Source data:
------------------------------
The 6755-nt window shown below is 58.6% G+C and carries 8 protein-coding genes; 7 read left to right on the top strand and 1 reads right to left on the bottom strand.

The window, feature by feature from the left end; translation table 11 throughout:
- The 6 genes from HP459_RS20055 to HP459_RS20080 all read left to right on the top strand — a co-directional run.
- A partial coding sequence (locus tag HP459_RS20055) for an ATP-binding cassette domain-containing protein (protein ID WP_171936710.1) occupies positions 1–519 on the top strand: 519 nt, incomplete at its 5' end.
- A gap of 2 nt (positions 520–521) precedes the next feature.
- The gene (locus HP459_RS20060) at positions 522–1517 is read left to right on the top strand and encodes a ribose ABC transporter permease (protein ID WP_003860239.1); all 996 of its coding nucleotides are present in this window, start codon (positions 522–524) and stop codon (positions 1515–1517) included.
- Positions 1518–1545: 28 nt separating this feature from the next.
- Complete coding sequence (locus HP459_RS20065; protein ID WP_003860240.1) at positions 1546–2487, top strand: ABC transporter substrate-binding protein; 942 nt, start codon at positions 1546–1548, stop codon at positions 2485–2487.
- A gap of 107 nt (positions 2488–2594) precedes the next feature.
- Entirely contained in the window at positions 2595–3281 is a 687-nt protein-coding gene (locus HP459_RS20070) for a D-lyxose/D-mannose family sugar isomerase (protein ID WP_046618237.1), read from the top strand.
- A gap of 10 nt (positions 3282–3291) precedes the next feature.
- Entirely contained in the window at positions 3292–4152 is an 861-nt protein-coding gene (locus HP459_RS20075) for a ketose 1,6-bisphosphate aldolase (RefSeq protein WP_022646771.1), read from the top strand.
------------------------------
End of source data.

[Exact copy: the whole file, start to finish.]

The 6755-nt window shown below is 58.6% G+C and carries 8 protein-coding genes; 7 read left to right on the top strand and 1 reads right to left on the bottom strand.

The window, feature by feature from the left end; translation table 11 throughout:
- The 6 genes from HP459_RS20055 to HP459_RS20080 all read left to right on the top strand — a co-directional run.
- A partial coding sequence (locus tag HP459_RS20055) for an ATP-binding cassette domain-containing protein (protein ID WP_171936710.1) occupies positions 1–519 on the top strand: 519 nt, incomplete at its 5' end.
- A gap of 2 nt (positions 520–521) precedes the next feature.
- The gene (locus HP459_RS20060) at positions 522–1517 is read left to right on the top strand and encodes a ribose ABC transporter permease (protein ID WP_003860239.1); all 996 of its coding nucleotides are present in this window, start codon (positions 522–524) and stop codon (positions 1515–1517) included.
- Positions 1518–1545: 28 nt separating this feature from the next.
- Complete coding sequence (locus HP459_RS20065; protein ID WP_003860240.1) at positions 1546–2487, top strand: ABC transporter substrate-binding protein; 942 nt, start codon at positions 1546–1548, stop codon at positions 2485–2487.
- A gap of 107 nt (positions 2488–2594) precedes the next feature.
- Entirely contained in the window at positions 2595–3281 is a 687-nt protein-coding gene (locus HP459_RS20070) for a D-lyxose/D-mannose family sugar isomerase (protein ID WP_046618237.1), read from the top strand.
- A gap of 10 nt (positions 3282–3291) precedes the next feature.
- Entirely contained in the window at positions 3292–4152 is an 861-nt protein-coding gene (locus HP459_RS20075) for a ketose 1,6-bisphosphate aldolase (RefSeq protein WP_022646771.1), read from the top strand.